What Is Leprosy
Hansen’s disease, more commonly known as leprosy, has been a scourge on humanity for centuries. Even the Bible mentions it, indicating that it has been around for a very long time. It is caused by the bacterium Mycobacterium leprae. The disease has a slow-growing incubation period that can lead to severe nerve and skin issues, paralysis, and even blindness if left untreated. However, early detection can lead to a relatively easy cure.
While leprosy is often associated with under-developed countries, the United States has seen very few cases or deaths due to advanced hygiene practices, medical innovations, and proper reporting measures. It is important to understand that leprosy is not easily transmitted and requires prolonged contact with an untreated infected individual for many months for infection to occur.
Despite the stigmatization surrounding leprosy, it is important to note that it cannot be contracted through a single touch, sharing meals, or standing near someone who has contracted the disease. It is crucial to dispel myths surrounding leprosy and those sick with the disease in order to prevent further discrimination and fear towards those affected by this disease.
Signs and Symptoms
When we hear the word leprosy, we conjure images of rotting flesh in our minds. Although leprosy does have a serious impact on human skin, other infected areas can include the eyes and mucous membranes around openings in the body. Symptoms of leprosy typically include discolored patches of skin, loss of eyebrows and eyelashes, nodules on the skin, and painless ulcers on the soles of the feet.
A Few Notes About Leprosy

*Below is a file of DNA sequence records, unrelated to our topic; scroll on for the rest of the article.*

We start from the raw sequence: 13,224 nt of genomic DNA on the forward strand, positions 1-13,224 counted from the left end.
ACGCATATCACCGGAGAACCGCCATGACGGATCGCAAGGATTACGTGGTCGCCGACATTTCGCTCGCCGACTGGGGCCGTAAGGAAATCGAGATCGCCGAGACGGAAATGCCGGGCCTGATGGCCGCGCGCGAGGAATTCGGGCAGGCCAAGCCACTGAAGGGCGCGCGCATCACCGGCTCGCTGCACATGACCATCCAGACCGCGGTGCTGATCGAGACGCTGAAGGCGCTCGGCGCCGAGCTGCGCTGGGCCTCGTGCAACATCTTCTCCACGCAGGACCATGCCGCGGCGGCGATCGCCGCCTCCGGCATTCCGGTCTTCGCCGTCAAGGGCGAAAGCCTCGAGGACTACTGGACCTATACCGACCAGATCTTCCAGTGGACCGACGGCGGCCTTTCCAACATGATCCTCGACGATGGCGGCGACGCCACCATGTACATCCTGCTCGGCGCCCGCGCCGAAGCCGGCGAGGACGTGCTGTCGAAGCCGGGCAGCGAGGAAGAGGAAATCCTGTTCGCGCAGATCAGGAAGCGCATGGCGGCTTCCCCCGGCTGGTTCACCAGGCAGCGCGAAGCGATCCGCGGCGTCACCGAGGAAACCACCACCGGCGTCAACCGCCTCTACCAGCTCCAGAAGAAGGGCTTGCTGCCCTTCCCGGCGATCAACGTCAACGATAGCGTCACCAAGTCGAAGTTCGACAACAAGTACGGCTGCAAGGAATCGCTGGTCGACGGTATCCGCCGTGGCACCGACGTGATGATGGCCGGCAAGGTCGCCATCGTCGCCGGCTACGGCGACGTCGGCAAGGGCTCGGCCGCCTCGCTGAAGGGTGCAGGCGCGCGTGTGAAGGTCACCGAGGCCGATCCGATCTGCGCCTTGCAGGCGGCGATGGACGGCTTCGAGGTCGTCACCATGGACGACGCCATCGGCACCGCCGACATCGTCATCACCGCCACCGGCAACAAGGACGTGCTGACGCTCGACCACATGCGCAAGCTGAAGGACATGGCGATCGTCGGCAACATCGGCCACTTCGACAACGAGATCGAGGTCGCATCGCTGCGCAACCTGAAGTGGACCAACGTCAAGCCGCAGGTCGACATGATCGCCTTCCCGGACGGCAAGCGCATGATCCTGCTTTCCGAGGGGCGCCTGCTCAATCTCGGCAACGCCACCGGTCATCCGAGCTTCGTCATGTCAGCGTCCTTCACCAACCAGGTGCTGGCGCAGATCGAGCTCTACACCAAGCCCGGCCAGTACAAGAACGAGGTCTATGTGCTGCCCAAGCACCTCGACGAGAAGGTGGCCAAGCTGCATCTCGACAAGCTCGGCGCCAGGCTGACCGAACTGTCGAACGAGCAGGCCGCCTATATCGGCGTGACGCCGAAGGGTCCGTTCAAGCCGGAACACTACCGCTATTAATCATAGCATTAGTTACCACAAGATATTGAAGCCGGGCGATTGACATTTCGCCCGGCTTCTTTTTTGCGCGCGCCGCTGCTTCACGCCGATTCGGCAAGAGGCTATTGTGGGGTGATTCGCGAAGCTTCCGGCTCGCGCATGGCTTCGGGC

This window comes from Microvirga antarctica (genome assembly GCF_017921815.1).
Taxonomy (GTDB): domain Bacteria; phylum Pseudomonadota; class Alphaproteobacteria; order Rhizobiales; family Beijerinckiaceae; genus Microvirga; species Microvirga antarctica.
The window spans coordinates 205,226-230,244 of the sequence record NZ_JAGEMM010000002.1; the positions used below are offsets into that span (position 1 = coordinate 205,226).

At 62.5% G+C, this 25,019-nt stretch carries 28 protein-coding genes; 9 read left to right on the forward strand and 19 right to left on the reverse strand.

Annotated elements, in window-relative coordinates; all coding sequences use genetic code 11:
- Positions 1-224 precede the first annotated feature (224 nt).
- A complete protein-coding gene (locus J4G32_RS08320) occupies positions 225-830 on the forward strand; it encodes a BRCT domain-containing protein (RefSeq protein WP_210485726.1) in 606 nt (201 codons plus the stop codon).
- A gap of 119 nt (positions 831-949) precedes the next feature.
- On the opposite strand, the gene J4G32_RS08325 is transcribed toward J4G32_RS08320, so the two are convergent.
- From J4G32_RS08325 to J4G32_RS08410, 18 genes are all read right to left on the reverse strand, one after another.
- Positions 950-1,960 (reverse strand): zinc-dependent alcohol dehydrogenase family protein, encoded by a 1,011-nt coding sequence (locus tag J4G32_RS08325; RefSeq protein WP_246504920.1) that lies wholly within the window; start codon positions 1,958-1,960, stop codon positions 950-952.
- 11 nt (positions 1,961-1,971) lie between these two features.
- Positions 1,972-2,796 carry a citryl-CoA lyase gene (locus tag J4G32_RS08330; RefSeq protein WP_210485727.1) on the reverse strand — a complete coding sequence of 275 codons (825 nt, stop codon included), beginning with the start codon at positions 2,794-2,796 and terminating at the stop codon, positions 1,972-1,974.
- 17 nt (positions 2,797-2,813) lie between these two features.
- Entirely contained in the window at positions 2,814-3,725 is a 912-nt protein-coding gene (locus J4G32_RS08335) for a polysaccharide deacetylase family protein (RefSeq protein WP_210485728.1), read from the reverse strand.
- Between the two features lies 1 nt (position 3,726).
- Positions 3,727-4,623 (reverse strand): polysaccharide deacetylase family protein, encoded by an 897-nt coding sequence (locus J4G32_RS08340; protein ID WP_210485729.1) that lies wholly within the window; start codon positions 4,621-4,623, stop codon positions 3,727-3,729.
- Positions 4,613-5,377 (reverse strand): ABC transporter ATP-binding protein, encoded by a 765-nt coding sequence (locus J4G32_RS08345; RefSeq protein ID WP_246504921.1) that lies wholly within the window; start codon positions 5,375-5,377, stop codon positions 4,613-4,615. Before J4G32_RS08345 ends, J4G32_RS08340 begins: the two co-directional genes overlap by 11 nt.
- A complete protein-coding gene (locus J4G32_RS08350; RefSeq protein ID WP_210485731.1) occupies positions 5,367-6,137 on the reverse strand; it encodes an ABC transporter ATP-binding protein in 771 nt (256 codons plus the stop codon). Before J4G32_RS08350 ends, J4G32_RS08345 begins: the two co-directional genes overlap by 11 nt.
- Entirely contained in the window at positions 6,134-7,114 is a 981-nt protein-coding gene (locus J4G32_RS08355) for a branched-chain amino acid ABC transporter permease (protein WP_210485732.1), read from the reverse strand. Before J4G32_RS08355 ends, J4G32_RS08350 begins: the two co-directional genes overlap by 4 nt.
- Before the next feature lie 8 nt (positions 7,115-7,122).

- Pets are not at risk for becoming sick with the disease
- Infected individuals become rapidly non-infectious once treatment begins
- Early warnings signs include pale and rashy skin
- Those at high-risk remain non-blood relatives that live in close proximity to someone who is infected with the disease
- Leprosy is part of a group of illness called Neglected Tropical Diseases (NTDs)
- Transmission can takes months to occur
- Treatments include a multi-drug therapy (MTD) that can last up to twelve months
- Associate cutaneous co-morbidities related to leprosy are warts, scabies, and a varitey of other skin issues
How Did Leprosy Arrive in Central Florida
It is quite surprising to know that leprosy has been present in the United States for some time now. Even though cases have appeared sporadically, the recent news is quite concerning. The reason for this concern is that cases in Central Florida indicate that the disease is now endemic, which means that it has been locally acquired and is now part of the health landscape in the area. It is highly probable that infection no longer depends on sick immigrated individuals who find a home in Florida. Instead, locally acquired cases are now on the rise as leprosy typically requires prolonged contact to spread between humans.